Thermal Generation Efficiencies
Thermal generation relies on fossil fuels and renewable fuel sources like biomass, biogass, waste=to-energy and geothermal. The following section indicates thermal efficiency ranges for converting primary energy into electricity based on standard market and state-of-the-art equipment. The efficiency values reported do not include losses attributed to plant availability such as planned maintenance, unforced outages, and grid curtailments.
Oil to Power Efficiency
The conversion of crude oil and refined fuel oil into electricity is most prevalent in the Middle East, Japan and Russia with secondary capacity in the UK, US, and Canada. Crude oil was previously shown to have a higher NCV when compared to fuel oil, but crude oil power plants are only found in the Middle East where the ambient temperature is significantly higher than normal, undermining realized efficiency. The low end of the ranges for the other fuels below also correspond to Middle East power plant performance.
|Steam turbine open cycle crude oil plant (Saudi Arabia)||10 to 30%|
|Steam turbine open cycle crude oil plant||35 to 41%|
|Steam turbine open cycle fuel oil plant||38 to 44%|
Coal to Power Efficiency
The appropriate coal to use in a coal-fired thermal power station is “steam coal.” Steam coal is a grade between bituminous coal and anthracite. Steam coal was once widely used as the fuel for steam locomotives. In practice, fuel sourcing will often blend lower cost bituminous coal with steam coal to save on fuel costs if environmental compliance allows.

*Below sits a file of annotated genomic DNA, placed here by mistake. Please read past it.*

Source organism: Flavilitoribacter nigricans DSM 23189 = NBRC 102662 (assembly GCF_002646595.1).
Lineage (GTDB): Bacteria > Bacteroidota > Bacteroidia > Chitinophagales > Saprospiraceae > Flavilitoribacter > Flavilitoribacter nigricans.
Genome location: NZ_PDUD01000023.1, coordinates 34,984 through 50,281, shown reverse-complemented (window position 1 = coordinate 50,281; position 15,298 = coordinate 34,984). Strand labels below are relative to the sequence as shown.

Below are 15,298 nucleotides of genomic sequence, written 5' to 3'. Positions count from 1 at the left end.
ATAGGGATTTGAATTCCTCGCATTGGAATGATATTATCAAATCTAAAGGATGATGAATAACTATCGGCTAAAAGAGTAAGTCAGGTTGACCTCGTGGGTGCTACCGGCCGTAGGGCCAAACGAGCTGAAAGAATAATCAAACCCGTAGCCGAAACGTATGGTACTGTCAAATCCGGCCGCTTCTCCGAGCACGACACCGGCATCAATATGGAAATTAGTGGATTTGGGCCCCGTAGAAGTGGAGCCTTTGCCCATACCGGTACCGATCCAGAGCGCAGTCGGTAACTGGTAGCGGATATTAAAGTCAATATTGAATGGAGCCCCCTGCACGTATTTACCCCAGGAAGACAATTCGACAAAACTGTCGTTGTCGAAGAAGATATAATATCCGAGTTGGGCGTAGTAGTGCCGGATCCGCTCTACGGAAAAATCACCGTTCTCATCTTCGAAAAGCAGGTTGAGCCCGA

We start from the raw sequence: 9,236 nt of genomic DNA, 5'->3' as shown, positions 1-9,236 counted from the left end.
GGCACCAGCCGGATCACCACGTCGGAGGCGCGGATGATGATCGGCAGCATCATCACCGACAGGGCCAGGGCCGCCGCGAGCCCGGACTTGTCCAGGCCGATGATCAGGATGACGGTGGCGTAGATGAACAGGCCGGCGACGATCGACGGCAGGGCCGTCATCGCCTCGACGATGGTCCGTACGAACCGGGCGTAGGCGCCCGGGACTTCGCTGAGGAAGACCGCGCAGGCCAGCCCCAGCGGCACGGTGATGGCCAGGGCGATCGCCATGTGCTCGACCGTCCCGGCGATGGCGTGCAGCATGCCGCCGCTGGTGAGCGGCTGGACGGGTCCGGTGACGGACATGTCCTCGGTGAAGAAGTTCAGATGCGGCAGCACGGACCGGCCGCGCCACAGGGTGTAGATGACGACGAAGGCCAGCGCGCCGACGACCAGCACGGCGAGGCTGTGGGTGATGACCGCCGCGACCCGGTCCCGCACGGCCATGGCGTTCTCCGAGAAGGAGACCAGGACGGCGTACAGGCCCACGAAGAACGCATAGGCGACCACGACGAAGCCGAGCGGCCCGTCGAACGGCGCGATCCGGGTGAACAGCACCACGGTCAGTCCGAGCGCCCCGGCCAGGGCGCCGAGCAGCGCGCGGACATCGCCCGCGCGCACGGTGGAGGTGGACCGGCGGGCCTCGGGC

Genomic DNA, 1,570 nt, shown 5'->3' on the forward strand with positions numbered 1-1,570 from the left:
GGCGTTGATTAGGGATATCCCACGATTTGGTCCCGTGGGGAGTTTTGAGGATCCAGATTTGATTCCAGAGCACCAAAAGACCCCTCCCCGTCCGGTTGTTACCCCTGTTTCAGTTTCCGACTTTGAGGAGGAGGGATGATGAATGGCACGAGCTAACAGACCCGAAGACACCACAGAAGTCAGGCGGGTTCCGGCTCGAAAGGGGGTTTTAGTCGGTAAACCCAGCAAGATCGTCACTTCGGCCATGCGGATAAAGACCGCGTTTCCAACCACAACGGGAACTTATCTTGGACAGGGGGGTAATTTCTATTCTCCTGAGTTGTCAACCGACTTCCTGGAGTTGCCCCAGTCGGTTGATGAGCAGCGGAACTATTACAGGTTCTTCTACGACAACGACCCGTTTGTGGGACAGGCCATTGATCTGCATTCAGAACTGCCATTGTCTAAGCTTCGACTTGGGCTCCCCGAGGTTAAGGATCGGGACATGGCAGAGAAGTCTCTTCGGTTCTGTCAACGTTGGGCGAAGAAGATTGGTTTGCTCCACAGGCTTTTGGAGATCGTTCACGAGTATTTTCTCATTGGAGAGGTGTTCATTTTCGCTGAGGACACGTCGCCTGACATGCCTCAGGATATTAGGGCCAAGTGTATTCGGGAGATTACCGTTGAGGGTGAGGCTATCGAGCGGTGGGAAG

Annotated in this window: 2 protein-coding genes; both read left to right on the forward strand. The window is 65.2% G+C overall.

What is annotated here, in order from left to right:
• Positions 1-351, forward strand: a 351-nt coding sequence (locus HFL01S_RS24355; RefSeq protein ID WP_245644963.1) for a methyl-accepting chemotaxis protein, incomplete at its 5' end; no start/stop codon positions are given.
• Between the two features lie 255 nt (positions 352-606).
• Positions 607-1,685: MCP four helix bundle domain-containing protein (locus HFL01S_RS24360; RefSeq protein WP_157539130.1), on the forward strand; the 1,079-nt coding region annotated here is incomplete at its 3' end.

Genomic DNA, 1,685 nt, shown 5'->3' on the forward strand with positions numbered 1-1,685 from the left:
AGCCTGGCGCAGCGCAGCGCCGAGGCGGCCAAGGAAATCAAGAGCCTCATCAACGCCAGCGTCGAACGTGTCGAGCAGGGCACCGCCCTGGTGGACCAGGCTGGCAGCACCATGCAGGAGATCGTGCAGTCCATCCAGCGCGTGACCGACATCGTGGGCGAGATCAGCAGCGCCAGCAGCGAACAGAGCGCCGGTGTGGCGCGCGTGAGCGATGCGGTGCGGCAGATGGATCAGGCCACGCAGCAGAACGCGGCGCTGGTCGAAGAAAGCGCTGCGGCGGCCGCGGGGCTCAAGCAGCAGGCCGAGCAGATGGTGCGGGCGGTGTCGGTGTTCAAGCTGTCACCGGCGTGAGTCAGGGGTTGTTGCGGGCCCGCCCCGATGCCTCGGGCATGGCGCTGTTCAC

There are four basic types of coal plants:
- Conventional coal plants with pulverized coal firing are basic steam turbines.
- Fluidised bed combustion have special firing systems, which are attractive for medium scale and low-quality coal.
- High temp clean coal technologies which rely on increased steam and pressure parameters (600o C, 270 bar and more) as well as alternative plant materials.
- Combined cycle plants employ newer combustion technologies that gasify the fuel in advanced. Such Integrated Gasification Combined Cycyle (IGCC) power plants offer larger potential for higher efficiencies and can also accommodate a broader range fuel inputs (from natural gas to renewable fuels). However, these plants are very complex to operate, which reduces availability and increases cost.
|Steam turbine coal-fired power plant||39 to 45%|
|Pulverized coal boilers with ultra-critical steam parameters||41 to 47%|
|Atmospheric circulating fluidized bed combustion (CFBC)||40 to 46%|
|Pressurized fluidised bed combustion (PFBC)||40 to 46%|
|Coal fired IGCC||43 to 48%|
Natural Gas to Power Efficiency
A Combined Cycle Gas Turbine (CCGT) generates electricity more efficiently than in a simple Open Cycle Gas Turbine (OCGT). CCGT technology includes the extra step of capturing the hot exhaust of the gas turbine to produce additional steam. The captured steam may be fed into the original steam turbine or a separate turbine designed for unique temperature and pressure values.